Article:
In 1971 Canada was the first nation in the world to establish an official multiculturalism policy with an objective to assist cultural groups to overcome barriers to integrate into Canadian society while maintaining their heritage language and culture. Since then Canada’s practice and policy of multiculturalism have endured and been deemed as successful by many Canadians. As well, Canada’s multiculturalism policy has also enjoyed international recognition as being pioneering and effectual. Recent public opinion suggests that an increasing majority of Canadians identify multiculturalism as one of the most important symbols of Canada’s national identity. On the other hand, this apparent successful record has not gone unchallenged. Debates, critiques, and challenges to Canadian multiculturalism by academics and politicians have always existed to some degree since its policy inception over four decades ago. In the current international context there has been a growing assault on, and subsequent retreat from, multiculturalism in many countries. In Canada debates about multiculturalism continue to emerge and percolate particularly over the past decade or so. In this context, we are grappling with the following questions:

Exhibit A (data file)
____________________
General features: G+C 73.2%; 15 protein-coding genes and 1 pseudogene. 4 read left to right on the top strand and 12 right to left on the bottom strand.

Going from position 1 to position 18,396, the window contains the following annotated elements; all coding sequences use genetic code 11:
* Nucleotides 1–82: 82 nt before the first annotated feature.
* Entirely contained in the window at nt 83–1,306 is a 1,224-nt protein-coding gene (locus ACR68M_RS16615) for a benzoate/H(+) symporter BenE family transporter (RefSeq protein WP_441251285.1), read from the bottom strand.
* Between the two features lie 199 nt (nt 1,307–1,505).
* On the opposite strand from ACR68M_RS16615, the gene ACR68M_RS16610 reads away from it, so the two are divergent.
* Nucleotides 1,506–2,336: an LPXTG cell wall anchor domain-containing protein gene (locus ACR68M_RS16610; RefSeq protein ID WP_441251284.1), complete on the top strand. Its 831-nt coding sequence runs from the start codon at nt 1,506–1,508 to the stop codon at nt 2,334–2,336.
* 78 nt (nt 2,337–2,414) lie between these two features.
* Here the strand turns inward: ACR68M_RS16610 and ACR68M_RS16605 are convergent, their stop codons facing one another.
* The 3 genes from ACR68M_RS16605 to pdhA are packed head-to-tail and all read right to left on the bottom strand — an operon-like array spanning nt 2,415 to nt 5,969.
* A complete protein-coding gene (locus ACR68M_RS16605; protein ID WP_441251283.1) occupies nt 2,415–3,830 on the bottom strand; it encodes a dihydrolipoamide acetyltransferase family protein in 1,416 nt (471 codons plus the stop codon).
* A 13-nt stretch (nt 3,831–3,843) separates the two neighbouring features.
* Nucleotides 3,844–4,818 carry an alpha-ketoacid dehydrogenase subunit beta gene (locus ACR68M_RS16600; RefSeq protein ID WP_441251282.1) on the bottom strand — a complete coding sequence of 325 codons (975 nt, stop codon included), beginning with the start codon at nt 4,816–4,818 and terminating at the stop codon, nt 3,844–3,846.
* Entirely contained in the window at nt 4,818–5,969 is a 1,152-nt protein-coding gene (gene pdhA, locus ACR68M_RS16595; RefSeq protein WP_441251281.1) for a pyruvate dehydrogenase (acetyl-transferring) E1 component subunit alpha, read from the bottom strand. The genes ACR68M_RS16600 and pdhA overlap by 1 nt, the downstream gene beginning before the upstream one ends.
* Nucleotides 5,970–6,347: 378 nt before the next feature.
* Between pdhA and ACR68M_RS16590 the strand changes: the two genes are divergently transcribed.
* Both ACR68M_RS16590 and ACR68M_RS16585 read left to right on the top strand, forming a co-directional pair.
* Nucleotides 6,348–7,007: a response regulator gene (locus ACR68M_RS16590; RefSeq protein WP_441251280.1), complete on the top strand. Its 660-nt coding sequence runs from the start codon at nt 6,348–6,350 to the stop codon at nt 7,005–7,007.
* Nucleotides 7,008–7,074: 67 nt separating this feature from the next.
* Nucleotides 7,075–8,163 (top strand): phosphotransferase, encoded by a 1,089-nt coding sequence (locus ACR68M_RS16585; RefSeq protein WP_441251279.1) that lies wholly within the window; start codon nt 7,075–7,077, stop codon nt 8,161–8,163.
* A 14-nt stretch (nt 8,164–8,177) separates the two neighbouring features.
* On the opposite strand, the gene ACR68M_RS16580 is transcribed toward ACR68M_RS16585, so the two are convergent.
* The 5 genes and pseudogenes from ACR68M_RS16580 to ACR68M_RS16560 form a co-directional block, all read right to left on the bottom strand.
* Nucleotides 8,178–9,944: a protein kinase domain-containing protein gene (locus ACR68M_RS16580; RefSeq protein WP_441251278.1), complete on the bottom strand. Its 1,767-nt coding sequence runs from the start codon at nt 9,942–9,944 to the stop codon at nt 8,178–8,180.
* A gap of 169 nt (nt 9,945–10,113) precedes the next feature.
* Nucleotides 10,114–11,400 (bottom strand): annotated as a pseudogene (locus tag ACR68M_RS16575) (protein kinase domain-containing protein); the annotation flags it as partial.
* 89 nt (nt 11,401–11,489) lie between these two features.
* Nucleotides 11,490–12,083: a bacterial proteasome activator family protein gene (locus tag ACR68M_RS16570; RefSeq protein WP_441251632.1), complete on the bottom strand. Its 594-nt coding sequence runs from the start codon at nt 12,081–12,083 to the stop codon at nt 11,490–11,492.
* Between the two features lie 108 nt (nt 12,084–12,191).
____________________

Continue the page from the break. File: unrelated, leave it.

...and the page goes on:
- What is the future of multiculturalism and is it sustainable in Canada?
- How is multiculturalism related to egalitarianism, interculturalism, racism, national identity, belonging and loyalties?
- What role does multiculturalism play for youth in terms of their identities including racialization?
- How does multiculturalism play out in educational policy and the classroom in Canada?
These central questions are addressed by contributions from some of Canada’s leading scholars and researchers in philosophy, psychology, sociology, history, education, religious studies, youth studies, and Canadian studies. The authors theorize and discuss the debates and critiques surrounding multiculturalism in Canada and include some very important case studies to show how multiculturalism is practiced and contested in contemporary Canadian society.